There are more than 100 human enteroviruses, including poliovirus, that cause a wide range of disease from febrile illness to hand foot and mouth disease, meningitis, myocarditis and paralysis, which may be fatal. The development of assays for the direct detection of enteroviruses in clinical specimens is of particular interest, not only for the WHO polio eradication program, but also public health officials to understand the epidemiology of enterovirus circulation. Further understanding is gained by analysing the genetic sequence to determine the pathways of enterovirus transmission. 

    • Molecular dynamics simulation of complete pathogens

      In 2011, Jason developed the first complete atomic model and supercomputer simulation of a pathogenic virus that infects humans, poliovirus. The model included the virus capsid surrounding the RNA genome and the procedure enabled the virus structure to be analysed in minute detail. The procedure was successfully applied to other non-enveloped viruses with icosahedral structure, such as rhinovirus, and enterovirus 71. Collaborative work for the simulation of influenza virus and papillomavirus has also been performed.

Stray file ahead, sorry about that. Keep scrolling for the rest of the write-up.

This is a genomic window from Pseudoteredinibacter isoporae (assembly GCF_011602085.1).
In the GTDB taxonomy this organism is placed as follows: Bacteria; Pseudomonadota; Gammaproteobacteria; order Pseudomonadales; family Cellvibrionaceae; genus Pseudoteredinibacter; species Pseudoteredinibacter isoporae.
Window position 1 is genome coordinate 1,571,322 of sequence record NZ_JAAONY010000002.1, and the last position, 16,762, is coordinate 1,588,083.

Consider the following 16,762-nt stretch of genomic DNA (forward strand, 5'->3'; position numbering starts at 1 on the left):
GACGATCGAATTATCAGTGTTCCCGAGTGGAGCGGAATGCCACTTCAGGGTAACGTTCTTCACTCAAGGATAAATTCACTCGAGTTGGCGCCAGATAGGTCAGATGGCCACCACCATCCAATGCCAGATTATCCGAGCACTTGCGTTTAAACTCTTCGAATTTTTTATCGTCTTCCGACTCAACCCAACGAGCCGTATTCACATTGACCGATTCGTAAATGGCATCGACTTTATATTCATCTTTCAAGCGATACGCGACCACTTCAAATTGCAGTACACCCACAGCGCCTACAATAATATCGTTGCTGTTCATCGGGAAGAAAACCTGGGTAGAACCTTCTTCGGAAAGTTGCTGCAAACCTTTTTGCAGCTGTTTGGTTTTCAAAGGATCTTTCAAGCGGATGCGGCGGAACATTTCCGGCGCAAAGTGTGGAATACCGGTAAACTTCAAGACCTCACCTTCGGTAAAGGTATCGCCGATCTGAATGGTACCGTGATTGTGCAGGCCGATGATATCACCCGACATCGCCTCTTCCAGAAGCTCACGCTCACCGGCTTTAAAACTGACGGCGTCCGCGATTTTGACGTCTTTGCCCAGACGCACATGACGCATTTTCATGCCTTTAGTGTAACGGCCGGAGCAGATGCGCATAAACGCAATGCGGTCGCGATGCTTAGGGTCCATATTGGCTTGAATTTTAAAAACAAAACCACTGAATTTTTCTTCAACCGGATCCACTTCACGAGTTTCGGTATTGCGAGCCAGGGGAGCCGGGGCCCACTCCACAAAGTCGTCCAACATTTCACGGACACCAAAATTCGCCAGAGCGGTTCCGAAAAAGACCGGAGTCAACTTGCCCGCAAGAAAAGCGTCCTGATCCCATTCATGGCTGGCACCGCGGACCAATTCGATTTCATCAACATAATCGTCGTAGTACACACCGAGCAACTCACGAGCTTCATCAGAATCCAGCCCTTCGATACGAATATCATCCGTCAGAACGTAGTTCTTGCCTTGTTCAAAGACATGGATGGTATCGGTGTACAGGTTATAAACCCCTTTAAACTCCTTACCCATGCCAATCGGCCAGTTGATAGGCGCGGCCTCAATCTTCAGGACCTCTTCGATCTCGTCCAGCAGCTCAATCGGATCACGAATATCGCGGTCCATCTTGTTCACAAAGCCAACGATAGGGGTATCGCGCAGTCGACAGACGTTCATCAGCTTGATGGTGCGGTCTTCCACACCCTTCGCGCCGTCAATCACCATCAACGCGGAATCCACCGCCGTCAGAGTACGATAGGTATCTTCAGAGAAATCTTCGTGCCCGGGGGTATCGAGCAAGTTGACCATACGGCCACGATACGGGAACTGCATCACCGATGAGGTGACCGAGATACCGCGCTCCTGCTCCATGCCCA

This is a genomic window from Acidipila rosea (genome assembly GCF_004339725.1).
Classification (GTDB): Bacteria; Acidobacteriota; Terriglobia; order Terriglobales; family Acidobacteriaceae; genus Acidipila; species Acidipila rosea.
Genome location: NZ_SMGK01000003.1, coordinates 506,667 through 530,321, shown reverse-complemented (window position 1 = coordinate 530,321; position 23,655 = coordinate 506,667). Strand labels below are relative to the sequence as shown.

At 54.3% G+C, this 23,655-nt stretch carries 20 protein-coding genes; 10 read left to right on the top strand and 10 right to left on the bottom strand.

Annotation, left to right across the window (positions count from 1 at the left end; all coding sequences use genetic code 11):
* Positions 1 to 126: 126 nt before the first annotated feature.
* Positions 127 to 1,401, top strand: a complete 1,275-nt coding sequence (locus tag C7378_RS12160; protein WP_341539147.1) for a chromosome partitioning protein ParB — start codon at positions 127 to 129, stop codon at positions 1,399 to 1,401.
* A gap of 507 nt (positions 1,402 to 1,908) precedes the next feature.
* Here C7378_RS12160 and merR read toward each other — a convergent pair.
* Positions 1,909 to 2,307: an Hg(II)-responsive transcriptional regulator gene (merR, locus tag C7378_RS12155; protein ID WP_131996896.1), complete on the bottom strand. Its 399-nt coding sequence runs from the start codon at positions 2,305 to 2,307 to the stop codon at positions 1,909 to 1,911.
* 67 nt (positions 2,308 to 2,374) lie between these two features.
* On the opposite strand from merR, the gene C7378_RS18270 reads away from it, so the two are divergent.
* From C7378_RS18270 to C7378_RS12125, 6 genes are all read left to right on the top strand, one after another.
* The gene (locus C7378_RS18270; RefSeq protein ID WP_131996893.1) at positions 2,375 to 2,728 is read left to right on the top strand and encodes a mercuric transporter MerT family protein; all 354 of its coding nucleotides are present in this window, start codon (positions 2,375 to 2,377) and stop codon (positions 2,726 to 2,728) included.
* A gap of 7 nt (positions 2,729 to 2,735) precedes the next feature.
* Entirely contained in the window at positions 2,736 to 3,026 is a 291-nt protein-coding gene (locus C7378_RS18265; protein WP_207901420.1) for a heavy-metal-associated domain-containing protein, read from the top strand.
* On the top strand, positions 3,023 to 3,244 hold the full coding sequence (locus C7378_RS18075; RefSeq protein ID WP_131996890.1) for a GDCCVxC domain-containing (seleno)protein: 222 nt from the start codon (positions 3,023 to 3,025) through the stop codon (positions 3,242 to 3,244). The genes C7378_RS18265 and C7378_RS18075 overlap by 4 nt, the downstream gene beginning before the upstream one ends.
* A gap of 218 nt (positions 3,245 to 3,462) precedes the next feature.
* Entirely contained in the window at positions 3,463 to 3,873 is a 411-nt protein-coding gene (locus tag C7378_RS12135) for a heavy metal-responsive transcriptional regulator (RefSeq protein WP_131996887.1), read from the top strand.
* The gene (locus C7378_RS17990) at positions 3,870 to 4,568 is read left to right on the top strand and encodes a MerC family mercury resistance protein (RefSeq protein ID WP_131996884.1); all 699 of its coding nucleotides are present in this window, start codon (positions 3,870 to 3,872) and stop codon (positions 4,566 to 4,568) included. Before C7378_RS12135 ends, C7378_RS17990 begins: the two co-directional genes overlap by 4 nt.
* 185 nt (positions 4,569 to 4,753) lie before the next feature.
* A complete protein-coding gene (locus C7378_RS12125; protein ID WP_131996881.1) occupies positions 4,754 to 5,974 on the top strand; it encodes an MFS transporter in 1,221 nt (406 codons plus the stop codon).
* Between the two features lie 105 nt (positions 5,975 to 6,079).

• Investigation of antiviral resistance using molecular dynamics simulations

      The simulation of viruses can be used to understand the biological implication of structural variation. For example, the poliovirus simulation was used to investigate the impact of mutations on anti-viral resistance at the molecular level in collaboration with the Centres for Disease Control and Prevention, USA. Vaccine derived polioviruses are highly mutated forms of the virus that can cause outbreaks of paralytic polio. Studying the interaction between poliovirus and antivirals at the molecular level can lead to insights of how resistance occurs.

    • Scientific visualisation of pathogenic viruses

      The reconstruction and simulation of viruses in silico represent a great resource, not only for biological studies, but also to educate and stimulate interest in virology. Viruses can be depicted in eye-catching formations, highlighting specific structures while still being a biologically accurate model. The ability to explore the virus structure in 3-D adds another dimension, generating deeper understanding and appreciation of just what is a virus. Jason’s work has been used by the Doherty Institute, University of Melbourne, Victorian Life Sciences Computation Initiative, Australian Broadcasting Corporation, Fairfax media and the Australian Government.